Preferably, the editing step features, for each successive chord-"moving fret window" combination, the steps of checking that each note of a chord occurs in at least one match; removing or eliminating for each chord note for which there is exactly one match, all other matched string-fret notes on the same string; removing or eliminating, for each chord note for which there are exactly two matches, both occurring on the same string, all other matched string-fret notes on that same string; removing or eliminating for each chord note pair, each note of the pair occurring exactly twice and one match from each pair occurring on each of two different strings whereby the notes have a mutual interdependency, all other matched string-fret notes on the two different strings. In the described embodiment of the invention, all editing steps are repeated at least once since editing according to one step can require further editing according to the same or another editing step.

The apparatus of the invention, for exhaustively determining the chord note positions of selected chord types for a stringed instrument, features means for inputting or otherwise designating data parameters which describe the instrument and the chords of interest. The data parameters include the number of strings of the instrument, the tuning of the instrument strings, the chord types for which the playable note positions will be determined, and the allowable fret positions for playing the chords on the instrument. The apparatus further features elements for determining, for each chord type and each allowable combination of at least three fret positions, all allowable combinations of chord note positions for playing the chord, and means for graphically outputting, for each chord type and allowable combination of at least three fret positions, the allowable combinations of chord note positions.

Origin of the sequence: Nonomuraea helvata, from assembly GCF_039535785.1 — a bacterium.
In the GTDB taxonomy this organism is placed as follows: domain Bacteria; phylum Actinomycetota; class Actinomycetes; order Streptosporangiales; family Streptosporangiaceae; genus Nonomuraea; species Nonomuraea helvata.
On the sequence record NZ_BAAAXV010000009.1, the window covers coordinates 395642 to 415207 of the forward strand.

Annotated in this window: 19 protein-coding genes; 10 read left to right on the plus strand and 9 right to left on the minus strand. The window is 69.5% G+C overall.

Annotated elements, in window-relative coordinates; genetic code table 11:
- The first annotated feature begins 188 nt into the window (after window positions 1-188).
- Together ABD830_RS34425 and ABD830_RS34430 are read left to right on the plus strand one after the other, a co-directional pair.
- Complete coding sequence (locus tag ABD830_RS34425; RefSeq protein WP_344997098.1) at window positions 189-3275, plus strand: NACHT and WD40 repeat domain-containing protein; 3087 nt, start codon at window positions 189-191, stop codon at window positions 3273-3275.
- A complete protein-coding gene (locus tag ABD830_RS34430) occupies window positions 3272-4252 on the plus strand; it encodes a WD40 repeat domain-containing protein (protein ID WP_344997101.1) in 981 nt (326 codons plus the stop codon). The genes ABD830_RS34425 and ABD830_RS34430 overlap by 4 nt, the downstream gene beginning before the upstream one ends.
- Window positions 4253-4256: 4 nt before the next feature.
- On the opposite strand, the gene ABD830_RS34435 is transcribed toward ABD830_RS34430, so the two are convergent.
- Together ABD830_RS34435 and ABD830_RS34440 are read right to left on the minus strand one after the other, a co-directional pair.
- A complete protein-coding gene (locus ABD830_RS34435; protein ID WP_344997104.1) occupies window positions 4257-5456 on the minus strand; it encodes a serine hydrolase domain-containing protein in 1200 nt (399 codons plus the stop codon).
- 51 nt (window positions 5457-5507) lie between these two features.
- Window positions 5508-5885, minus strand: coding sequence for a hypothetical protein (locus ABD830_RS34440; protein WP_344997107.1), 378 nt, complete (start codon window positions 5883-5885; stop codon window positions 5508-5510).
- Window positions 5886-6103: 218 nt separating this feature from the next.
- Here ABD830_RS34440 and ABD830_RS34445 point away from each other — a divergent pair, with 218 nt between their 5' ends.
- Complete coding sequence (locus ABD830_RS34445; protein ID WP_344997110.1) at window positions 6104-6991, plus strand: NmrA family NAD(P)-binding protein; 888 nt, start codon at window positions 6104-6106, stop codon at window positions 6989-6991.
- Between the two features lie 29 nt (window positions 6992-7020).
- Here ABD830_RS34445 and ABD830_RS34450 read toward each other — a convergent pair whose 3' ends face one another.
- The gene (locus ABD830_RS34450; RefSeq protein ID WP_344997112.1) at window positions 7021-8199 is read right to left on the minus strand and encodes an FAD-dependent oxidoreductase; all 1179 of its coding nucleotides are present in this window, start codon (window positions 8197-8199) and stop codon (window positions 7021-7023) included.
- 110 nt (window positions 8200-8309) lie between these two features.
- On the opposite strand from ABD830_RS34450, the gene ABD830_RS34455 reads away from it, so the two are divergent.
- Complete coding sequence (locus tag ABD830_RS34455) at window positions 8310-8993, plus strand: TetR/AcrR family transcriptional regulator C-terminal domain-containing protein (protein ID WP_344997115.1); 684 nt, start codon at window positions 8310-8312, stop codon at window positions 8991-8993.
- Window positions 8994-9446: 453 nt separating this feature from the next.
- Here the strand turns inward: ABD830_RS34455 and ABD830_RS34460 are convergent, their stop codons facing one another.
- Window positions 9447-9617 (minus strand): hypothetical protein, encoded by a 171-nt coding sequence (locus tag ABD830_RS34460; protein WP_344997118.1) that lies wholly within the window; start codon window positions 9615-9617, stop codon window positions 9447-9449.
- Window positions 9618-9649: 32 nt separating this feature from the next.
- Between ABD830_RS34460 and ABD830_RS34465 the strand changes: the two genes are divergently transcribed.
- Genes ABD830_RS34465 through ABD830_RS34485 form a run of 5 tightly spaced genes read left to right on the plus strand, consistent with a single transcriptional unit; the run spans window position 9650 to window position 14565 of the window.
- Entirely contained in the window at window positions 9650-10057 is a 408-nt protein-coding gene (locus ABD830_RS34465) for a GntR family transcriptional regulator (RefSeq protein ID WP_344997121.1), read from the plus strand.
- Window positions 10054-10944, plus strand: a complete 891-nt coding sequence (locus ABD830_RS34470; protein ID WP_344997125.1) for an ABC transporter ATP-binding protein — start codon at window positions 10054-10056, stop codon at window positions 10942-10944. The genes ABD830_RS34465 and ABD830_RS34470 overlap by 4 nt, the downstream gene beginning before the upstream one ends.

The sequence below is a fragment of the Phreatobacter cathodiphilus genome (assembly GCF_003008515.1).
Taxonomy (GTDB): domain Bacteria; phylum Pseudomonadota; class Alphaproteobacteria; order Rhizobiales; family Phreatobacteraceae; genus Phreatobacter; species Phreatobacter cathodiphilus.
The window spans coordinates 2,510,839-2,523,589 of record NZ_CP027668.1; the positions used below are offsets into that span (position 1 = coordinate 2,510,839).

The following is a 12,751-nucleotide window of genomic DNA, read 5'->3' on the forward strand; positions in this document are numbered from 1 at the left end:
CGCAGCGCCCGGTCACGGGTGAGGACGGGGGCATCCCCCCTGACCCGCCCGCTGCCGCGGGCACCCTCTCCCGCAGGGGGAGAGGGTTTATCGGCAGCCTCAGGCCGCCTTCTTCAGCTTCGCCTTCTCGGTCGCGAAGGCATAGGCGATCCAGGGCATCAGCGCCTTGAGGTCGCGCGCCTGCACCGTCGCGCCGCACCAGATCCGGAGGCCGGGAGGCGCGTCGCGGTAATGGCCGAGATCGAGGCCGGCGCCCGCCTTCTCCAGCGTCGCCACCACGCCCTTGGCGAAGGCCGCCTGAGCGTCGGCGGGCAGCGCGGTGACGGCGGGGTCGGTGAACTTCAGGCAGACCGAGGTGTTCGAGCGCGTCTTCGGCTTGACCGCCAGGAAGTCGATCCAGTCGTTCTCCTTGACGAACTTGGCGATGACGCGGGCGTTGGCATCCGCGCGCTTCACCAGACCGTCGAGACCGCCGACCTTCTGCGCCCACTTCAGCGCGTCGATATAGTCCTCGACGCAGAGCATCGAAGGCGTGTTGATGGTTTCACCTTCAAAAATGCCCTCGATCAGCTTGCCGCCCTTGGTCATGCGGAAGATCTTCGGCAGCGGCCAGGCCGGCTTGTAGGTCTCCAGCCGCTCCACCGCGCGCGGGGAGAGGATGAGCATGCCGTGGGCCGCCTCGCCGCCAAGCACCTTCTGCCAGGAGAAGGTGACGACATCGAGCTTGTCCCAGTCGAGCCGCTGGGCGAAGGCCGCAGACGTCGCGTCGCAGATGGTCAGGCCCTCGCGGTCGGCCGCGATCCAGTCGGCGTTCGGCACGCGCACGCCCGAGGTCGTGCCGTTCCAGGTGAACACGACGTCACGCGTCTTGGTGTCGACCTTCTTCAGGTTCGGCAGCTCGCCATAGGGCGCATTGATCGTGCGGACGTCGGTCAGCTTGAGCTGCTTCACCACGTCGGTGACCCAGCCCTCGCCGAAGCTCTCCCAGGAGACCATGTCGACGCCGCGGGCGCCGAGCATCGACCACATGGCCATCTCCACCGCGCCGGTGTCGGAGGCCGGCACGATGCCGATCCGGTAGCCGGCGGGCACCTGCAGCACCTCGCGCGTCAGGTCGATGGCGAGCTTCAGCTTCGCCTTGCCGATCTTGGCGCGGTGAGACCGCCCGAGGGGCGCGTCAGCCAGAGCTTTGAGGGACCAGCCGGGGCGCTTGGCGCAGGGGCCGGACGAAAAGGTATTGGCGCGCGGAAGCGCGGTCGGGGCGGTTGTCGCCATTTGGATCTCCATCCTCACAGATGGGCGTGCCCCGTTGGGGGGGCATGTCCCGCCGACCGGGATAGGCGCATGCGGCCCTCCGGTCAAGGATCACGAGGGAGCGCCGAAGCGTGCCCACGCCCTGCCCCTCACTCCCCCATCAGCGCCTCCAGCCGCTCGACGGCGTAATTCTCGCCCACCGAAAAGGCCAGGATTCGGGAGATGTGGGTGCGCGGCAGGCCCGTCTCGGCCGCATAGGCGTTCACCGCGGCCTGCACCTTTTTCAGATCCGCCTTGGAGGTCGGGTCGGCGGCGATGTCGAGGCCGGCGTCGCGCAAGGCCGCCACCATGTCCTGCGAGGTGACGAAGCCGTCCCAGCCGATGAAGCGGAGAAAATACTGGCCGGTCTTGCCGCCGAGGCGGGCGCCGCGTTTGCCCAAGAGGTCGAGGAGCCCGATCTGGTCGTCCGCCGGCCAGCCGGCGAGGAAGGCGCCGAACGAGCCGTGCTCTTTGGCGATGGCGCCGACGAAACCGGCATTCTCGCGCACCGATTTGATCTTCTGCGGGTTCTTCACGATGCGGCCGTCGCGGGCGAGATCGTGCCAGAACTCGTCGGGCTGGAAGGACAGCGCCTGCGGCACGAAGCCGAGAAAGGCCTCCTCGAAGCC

In a preferred embodiment, the apparatus provides circuitry for graphically outputting on a single grid representation, all of the allowable combination(s) of chord note positions.

In a preferred aspect of the invention, the determining element of the invention features means for determining a note corresponding to each combination of a string and a fret position for the instrument based upon the input parameters; means for determining for each note of a selected chord, the corresponding notes of the at least three fret positions for each string; means for storing, for each chord note which matches the note at a string-fret position intersection, a representation of the location of the match; and means for editing the note matches to render invalid those matched string-fret notes which correspond to notes which cannot be played or used in forming the chord.